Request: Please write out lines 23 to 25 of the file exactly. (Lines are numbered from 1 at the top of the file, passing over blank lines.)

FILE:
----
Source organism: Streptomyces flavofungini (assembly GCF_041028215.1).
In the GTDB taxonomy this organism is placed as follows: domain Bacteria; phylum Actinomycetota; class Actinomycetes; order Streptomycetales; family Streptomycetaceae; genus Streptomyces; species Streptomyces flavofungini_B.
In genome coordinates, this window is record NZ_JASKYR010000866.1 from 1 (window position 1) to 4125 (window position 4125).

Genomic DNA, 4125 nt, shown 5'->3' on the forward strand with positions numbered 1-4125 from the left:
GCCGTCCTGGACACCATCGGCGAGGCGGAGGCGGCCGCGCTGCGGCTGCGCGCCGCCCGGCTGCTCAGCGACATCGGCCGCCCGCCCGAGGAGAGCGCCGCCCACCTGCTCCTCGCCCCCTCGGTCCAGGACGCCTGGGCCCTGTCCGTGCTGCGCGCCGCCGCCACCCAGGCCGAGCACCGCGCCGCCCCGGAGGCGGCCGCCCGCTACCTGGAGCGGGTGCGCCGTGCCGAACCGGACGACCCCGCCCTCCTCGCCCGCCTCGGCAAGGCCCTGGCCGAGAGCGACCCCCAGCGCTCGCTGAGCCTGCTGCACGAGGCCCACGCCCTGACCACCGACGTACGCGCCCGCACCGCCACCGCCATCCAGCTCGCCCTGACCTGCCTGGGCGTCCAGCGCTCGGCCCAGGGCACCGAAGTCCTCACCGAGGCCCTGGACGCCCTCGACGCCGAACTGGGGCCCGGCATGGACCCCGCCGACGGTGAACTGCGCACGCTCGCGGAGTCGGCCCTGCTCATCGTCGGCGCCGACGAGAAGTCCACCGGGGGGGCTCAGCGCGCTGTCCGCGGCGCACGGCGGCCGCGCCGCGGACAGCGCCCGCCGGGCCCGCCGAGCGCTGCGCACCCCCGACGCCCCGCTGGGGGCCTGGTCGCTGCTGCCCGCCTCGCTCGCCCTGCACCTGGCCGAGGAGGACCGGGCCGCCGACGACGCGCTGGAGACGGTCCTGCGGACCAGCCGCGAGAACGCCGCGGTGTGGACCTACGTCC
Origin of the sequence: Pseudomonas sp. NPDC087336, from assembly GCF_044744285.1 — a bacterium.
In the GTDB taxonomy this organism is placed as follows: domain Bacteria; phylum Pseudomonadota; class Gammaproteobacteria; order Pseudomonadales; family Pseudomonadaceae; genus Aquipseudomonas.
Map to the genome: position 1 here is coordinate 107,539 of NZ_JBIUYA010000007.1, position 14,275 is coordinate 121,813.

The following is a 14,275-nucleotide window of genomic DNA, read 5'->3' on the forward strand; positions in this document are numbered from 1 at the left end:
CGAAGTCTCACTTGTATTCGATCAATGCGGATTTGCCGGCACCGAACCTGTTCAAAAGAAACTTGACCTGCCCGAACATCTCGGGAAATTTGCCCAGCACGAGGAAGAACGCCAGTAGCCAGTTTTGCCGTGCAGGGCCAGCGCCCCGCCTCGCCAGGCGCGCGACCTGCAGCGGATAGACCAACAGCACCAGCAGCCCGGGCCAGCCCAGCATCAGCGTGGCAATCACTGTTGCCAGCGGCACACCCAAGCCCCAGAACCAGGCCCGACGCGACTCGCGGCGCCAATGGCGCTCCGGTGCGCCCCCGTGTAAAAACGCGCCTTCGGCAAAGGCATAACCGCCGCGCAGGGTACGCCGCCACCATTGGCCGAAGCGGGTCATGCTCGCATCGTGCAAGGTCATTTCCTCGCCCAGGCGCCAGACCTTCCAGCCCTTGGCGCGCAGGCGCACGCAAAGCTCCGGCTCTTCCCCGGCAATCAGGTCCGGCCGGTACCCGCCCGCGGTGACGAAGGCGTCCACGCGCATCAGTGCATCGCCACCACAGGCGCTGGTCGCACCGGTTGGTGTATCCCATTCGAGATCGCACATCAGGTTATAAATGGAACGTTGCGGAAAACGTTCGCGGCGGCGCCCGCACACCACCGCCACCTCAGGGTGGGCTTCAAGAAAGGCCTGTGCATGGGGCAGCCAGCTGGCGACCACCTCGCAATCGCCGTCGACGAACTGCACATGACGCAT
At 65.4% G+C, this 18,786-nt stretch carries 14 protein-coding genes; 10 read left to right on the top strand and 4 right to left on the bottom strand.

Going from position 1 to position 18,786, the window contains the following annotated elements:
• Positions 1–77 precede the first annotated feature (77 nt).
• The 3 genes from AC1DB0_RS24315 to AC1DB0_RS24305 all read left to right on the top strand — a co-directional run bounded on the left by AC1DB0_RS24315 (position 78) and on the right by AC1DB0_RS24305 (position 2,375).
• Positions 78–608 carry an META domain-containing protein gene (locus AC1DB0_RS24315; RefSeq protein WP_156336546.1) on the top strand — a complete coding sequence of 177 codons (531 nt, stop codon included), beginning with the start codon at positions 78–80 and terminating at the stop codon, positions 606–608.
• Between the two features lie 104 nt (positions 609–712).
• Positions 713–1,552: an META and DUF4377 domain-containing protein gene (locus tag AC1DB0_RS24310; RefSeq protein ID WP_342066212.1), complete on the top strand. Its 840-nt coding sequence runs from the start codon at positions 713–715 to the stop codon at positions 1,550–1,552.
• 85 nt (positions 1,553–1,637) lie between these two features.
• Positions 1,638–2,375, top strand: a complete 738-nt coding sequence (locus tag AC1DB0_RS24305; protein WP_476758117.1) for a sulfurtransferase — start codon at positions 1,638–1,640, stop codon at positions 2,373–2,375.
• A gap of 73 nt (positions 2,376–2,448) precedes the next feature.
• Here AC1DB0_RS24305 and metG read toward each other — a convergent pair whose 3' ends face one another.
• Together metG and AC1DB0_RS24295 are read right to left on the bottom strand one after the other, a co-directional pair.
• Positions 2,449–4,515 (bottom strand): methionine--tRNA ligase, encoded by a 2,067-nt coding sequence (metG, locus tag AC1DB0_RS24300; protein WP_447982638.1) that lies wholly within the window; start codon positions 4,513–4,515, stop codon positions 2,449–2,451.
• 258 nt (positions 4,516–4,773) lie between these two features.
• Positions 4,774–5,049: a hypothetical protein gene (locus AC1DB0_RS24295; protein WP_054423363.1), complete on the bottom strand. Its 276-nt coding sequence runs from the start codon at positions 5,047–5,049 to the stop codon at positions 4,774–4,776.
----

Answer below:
• Positions 2,449–4,515 (bottom strand): methionine--tRNA ligase, encoded by a 2,067-nt coding sequence (metG, locus tag AC1DB0_RS24300; protein WP_447982638.1) that lies wholly within the window; start codon positions 4,513–4,515, stop codon positions 2,449–2,451.
• 258 nt (positions 4,516–4,773) lie between these two features.
• Positions 4,774–5,049: a hypothetical protein gene (locus AC1DB0_RS24295; protein WP_054423363.1), complete on the bottom strand. Its 276-nt coding sequence runs from the start codon at positions 5,047–5,049 to the stop codon at positions 4,774–4,776.